Growth, development and gentrification have all contributed to the affordable housing shortage in Charlotte. As upscale apartment complexes and expensive homes are increasingly being built, low- and middle-income residents are being priced out of many neighborhoods. One example is the community of Cherry, where it’s now common for newer homes to sale for $700,000-$800,000, sometimes more.
Clyde Johnson said many of his friends in Cherry were displaced when their rentals were sold and razed to make room for the new homes.
“Main Street, Baldwin, Torrence they just ran them out… They had to go to shelters and motels,” Johnson said. “Those brick duplexes (where they lived) was nice, renting for $250 or $300 a month. Seems like they just running off the low-income people, not much affordable housing left.”
Vice president of the Cherry Community Organization (CCO) Barbara Rainey cringed as she remembered her birth home being demolished. Rainey has lived in Cherry for 68 years.
“They tore down my home one day last week, 414 Cherry Street,” Rainey said. “I lost the place I was raised in. It was a hurting thing, but I’m learning that you have to let go.”
Longtime Cherry residents say they have had to let go of a lot, including for some, the ability to afford to stay in the community that they love — a 100-acre community that was developed in 1891 to promote homeownership for working-class African-Americans.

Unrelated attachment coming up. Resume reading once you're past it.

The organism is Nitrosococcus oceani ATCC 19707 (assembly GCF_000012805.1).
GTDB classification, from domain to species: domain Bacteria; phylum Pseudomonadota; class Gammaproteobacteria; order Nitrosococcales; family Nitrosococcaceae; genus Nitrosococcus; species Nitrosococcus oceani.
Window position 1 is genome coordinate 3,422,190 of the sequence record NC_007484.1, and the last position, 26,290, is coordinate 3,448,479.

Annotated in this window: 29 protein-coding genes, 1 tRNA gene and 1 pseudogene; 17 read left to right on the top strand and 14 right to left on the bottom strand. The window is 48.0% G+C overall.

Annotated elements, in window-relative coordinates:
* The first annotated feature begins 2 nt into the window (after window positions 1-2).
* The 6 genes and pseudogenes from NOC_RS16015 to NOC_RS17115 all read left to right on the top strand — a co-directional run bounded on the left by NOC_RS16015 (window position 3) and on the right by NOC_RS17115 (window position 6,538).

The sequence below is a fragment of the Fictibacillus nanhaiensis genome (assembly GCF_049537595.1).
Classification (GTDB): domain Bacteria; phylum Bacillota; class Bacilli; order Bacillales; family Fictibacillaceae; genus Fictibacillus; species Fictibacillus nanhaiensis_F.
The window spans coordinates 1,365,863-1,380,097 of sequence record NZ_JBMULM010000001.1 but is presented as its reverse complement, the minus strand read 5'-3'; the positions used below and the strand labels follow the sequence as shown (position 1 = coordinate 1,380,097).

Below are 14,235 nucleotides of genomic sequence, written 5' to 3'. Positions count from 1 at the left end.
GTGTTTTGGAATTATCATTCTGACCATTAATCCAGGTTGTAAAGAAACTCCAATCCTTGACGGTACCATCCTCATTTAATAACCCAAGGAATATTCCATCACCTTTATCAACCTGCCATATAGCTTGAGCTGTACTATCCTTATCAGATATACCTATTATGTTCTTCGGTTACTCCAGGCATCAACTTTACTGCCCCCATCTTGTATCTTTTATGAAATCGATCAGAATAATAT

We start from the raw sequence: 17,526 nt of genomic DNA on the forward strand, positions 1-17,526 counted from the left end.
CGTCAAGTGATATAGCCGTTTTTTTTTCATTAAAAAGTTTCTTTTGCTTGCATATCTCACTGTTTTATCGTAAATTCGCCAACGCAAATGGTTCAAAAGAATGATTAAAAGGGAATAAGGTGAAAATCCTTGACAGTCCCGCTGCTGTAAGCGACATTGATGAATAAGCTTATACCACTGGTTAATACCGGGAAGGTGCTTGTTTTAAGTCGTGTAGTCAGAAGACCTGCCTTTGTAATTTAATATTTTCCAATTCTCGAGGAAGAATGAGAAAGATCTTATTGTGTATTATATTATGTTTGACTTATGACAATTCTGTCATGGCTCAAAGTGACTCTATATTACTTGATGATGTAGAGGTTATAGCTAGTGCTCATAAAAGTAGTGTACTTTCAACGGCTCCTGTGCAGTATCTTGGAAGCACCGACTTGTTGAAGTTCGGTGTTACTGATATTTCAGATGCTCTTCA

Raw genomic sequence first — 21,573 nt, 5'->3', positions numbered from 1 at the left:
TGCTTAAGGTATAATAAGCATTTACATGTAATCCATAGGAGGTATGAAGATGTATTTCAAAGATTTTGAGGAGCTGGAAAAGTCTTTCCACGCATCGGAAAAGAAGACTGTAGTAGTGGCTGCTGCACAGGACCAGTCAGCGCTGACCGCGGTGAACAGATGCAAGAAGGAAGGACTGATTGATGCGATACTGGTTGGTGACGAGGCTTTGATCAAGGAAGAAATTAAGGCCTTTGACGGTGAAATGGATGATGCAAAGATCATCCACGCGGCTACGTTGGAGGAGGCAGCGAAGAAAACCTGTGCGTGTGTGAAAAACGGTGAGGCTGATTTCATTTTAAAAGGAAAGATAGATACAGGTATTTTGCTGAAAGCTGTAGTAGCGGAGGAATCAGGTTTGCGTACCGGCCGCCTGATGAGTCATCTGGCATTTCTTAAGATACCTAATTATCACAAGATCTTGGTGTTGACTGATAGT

Cherry is located a mile southeast of uptown. Many of the homes have panoramic views of Charlotte’s skyline. It is those views and Cherry’s closeness to uptown that attracted developers and high-income families. The displacement of those who couldn’t afford to stay has resulted in Cherry going from 66 percent African-American 25 years ago to about 57 percent white today.
“Some neighbors have embraced us and some came in wanting change, didn’t want the neighborhood store that just reopened and has been here forever to sell alcohol beverages,” Rainey said.
She said a few new residents wanted to immediately be on the Cherry Community Organization’s board after they moved in.
“Some feel they should be able to do that, just take over,” Rainey said.
So tensions have been high in Cherry. Some longtime residents accuse white residents of calling the police on them when walking on streets near the newer homes or while playing basketball in Cherry’s park.
“I’m sure some are warranted but as the community [police] officer says, you don’t just call the police because you see a black guy walking down the street,” Rainey said. “In fact, my brother said he was walking down Baxter street and somebody said something to him and he said ‘Look, I’ve been living here all my life so I belong here, too.’”
And there are complaints from some new residents that the black residents are at times too loud, often talking to each other from different sides of streets.
“I do that with my neighbors," said Rosalyn Jacobs, one of the few new African-American residents in Cherry living in one of the larger homes. "I say, ‘Hi Mrs. Dennis. How you feeling? How is Mr. Dennis?' It’s just what we do, we shout out each other.”
But Jacobs, a former member of WFAE's board of directors, has known people there for years. She said she always wanted to live in Cherry because of the neighborhood’s history and the closeness of its residents. She said a few complaints about behavior in the park may be warranted when outside residents come to play basketball but thinks most are exaggerated.
“To give you an example, it’s been a tradition here forever on the Fourth [of July] for neighbors to go to the park and light fireworks and I saw on Facebook a lot of complaints from some newer residents saying ‘How long will this go on? It’s so loud,’" Jacobs said. "Well guess what, that comes with the neighborhood. Get over it."
Jacobs said she’s friends with new and old residents and said there are newcomers who appreciate Cherry’s history and its diversity, such as Stephanie Gardner. Her family moved to Cherry last summer.